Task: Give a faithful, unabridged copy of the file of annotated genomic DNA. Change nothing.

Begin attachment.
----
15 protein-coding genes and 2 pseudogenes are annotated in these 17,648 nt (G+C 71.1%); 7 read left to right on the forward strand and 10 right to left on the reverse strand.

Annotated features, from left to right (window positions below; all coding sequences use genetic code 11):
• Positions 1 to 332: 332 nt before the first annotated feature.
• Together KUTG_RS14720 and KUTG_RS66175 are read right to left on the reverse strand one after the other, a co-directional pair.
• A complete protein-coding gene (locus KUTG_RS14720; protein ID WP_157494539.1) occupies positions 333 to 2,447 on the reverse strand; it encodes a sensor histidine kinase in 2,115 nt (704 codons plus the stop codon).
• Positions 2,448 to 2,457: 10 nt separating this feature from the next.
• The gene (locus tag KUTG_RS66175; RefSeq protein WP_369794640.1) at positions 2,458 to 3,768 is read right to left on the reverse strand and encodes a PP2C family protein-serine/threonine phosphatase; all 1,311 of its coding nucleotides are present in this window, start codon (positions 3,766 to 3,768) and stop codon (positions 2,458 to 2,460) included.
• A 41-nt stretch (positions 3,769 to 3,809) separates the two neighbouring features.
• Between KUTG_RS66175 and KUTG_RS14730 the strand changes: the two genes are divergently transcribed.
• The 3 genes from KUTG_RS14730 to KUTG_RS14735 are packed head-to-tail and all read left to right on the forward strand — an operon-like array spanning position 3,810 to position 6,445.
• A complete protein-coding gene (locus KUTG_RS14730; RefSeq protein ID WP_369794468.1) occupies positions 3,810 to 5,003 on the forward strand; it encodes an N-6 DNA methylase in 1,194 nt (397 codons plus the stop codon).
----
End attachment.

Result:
15 protein-coding genes and 2 pseudogenes are annotated in these 17,648 nt (G+C 71.1%); 7 read left to right on the forward strand and 10 right to left on the reverse strand.

Annotated features, from left to right (window positions below; all coding sequences use genetic code 11):
• Positions 1 to 332: 332 nt before the first annotated feature.
• Together KUTG_RS14720 and KUTG_RS66175 are read right to left on the reverse strand one after the other, a co-directional pair.
• A complete protein-coding gene (locus KUTG_RS14720; protein ID WP_157494539.1) occupies positions 333 to 2,447 on the reverse strand; it encodes a sensor histidine kinase in 2,115 nt (704 codons plus the stop codon).
• Positions 2,448 to 2,457: 10 nt separating this feature from the next.
• The gene (locus tag KUTG_RS66175; RefSeq protein WP_369794640.1) at positions 2,458 to 3,768 is read right to left on the reverse strand and encodes a PP2C family protein-serine/threonine phosphatase; all 1,311 of its coding nucleotides are present in this window, start codon (positions 3,766 to 3,768) and stop codon (positions 2,458 to 2,460) included.
• A 41-nt stretch (positions 3,769 to 3,809) separates the two neighbouring features.
• Between KUTG_RS66175 and KUTG_RS14730 the strand changes: the two genes are divergently transcribed.
• The 3 genes from KUTG_RS14730 to KUTG_RS14735 are packed head-to-tail and all read left to right on the forward strand — an operon-like array spanning position 3,810 to position 6,445.
• A complete protein-coding gene (locus KUTG_RS14730; RefSeq protein ID WP_369794468.1) occupies positions 3,810 to 5,003 on the forward strand; it encodes an N-6 DNA methylase in 1,194 nt (397 codons plus the stop codon).